The well-known diode combinations, which are not explained here in detail, prevent the individual potentials of the guide wire m from reacting on the transistors not involved.
FIG. 4 is a block diagram of one embodiment of a selection circuit AW which is suitable for realization using integrated circuit techniques. Like in FIG. 1, a switching matrix with four columns is assumed over whose guide wires the catching signal can be passed on.
This circuit satisfies the following conditions:
yl =xl v 2 +x 3) y2=x2 +(x3+x4) v (x 1 +111) y3=x3 x 1 +19) v (x 1 +x2) yd x4 (x2 +13) v (x1 +x2 x3),
where the character symbolizes the logic function AND, and the character v the logic function OR. Those skilled in the art will readily be able to identify the logic elements belonging to the individual terms, so that any more detailed explanation is unnecessary. On the whole, this selection circuit AW satisfies the condition that always only one outlet yl to y4 receives a catching signal if a catching signal is applied to the corresponding inlet or to this inlet and additional inlets x1 to x4.
The above functional conditions reflecting the construction of the selection circuit are obtained directly by combining terms from the following fundamental conditions, which allow for traffic compensation:
With the knowledge of this relationship it is possible to design corresponding selection circuits for switching matrices with different numbers of columns by first setting up the corresponding fundamental conditions and then deriving therefrom by combination the conditions reflecting the circuit construction.
With the circuit arrangement according to the invention, a so-called self-seeking switching network is obtained whose realization was so far possible only with much more expensive and complex circuits.
What is claimed is:
l. A path-finding and marking circuit for a multistage switching network employing a plurality of switching matrices and links coupled by guide wires over which offering signals and catching signals are applied, each stage of the multi-stage switching network including a switching matrix together with offering signal inlets and outlets and catching signal inlets and outlets, said offering signal inlets and outlets providing access to path means over which, in a first step, all links usable for a desired connection are marked by an offering signal transmitted from an offering signal inlet on one side of a switching matrix to an offering signal outlet on the other side of the switching matrix, and on which, in a second step, one out of several offered links is marked as selected by a catching signal sent back from a catching signal inlet on the other side of said switching matrix to a catching signal outlet on said one side of the switching matrix over path means provided through said catching signal inlets and outlets, wherein the improvement comprises a plurality of logic means in each stage coupling respective inlets and outlets to each other and to inlets of the switching matrix, said logic means including a selection circuit coupled to each matrix, said logic means responding to the simultaneous presence of offering and catching signals whereby said selection circuit marks crosspoints in the switching matrix.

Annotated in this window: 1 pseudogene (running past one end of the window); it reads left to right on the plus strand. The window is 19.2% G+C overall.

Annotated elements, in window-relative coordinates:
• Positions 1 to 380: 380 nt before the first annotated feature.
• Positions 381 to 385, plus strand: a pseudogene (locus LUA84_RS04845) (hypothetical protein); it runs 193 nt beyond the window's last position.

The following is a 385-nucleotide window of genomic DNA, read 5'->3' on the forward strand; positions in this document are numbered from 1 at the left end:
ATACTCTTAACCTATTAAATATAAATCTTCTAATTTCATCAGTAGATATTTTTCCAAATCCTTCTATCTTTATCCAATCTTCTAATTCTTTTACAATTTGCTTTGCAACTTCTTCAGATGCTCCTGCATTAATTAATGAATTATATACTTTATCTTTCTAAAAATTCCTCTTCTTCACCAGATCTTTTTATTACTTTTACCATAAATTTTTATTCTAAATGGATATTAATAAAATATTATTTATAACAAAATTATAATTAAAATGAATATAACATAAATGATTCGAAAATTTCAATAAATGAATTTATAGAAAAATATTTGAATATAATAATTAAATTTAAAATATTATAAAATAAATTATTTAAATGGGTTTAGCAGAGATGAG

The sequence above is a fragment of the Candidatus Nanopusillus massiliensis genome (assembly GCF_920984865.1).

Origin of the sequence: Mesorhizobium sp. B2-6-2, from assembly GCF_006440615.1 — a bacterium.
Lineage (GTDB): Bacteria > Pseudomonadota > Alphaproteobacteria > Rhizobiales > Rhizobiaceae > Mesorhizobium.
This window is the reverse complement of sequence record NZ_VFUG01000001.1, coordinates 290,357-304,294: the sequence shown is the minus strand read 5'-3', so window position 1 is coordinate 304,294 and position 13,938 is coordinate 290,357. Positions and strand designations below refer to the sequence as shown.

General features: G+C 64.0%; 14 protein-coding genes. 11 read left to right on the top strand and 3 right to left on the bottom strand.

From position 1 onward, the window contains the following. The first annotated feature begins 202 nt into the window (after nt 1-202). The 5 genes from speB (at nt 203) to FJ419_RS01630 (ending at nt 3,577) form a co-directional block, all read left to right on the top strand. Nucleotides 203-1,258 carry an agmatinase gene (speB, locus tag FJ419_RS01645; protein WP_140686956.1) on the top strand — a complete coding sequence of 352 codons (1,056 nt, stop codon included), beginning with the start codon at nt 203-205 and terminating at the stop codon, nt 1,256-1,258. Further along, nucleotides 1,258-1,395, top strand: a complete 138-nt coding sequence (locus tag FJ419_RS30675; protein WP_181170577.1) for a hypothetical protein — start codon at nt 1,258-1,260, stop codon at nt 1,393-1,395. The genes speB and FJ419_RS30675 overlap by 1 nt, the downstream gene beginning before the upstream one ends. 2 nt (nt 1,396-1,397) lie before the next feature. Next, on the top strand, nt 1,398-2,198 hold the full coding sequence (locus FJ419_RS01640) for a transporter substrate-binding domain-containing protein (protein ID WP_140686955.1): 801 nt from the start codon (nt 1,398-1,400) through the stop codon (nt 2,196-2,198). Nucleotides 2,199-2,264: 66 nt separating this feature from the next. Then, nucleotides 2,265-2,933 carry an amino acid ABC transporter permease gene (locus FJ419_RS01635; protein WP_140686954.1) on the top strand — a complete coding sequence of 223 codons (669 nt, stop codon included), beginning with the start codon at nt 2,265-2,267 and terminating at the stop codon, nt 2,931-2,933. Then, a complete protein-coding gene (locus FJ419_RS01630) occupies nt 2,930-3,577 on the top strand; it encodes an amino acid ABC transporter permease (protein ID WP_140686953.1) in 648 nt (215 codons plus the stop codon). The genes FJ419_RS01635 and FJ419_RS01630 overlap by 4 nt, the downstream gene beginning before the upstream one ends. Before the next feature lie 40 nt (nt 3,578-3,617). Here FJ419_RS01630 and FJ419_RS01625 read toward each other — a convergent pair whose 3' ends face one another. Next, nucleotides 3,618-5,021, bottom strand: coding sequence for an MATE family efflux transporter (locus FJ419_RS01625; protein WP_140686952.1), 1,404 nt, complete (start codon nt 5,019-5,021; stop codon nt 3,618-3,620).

2. A circuit according to claim 1, in which the guide wires are employed as holding wires on which a holding signal is returned from the switching-network outlet marked by the passed-through catching signal to the inlet of the switching network on the path marked by the catching signal, said holding signal causing the crosspoints marked in this way to be held during a call and, as it is removed, causing the crosspoints involved to be released at the end of a call.
3. A circuit according to claim 1, in which, for path finding and marking, a central control provides end marking signals for suitable inlets and outlets at both sides of the multistage switching network.
4. A circuit according to claim 3, in which the end marking simultaneously identifies a group of inlets and- /or outlets if the switching task to be performed permits an alternative selection (e.g. in the case of collective lines or selectively seizable junctors), and the selection is not made until the offering signal or the catching signal has successfully passed through the guide-wire network.
5. A circuit according to claim 2, in which the same guide wire is used as an offering, catching, and holding wire.
6. A circuit according to claim 2, in which different guide wires are used as offering, catching, and holding wires.
7. A circuit according to claim 1, in which electronic switching elements are employed as crosspoints in each switching matrix.
8. A circuit according to claim 1, including an integrated circuit which comprises the circuits for switching through and holding the marked switching elements.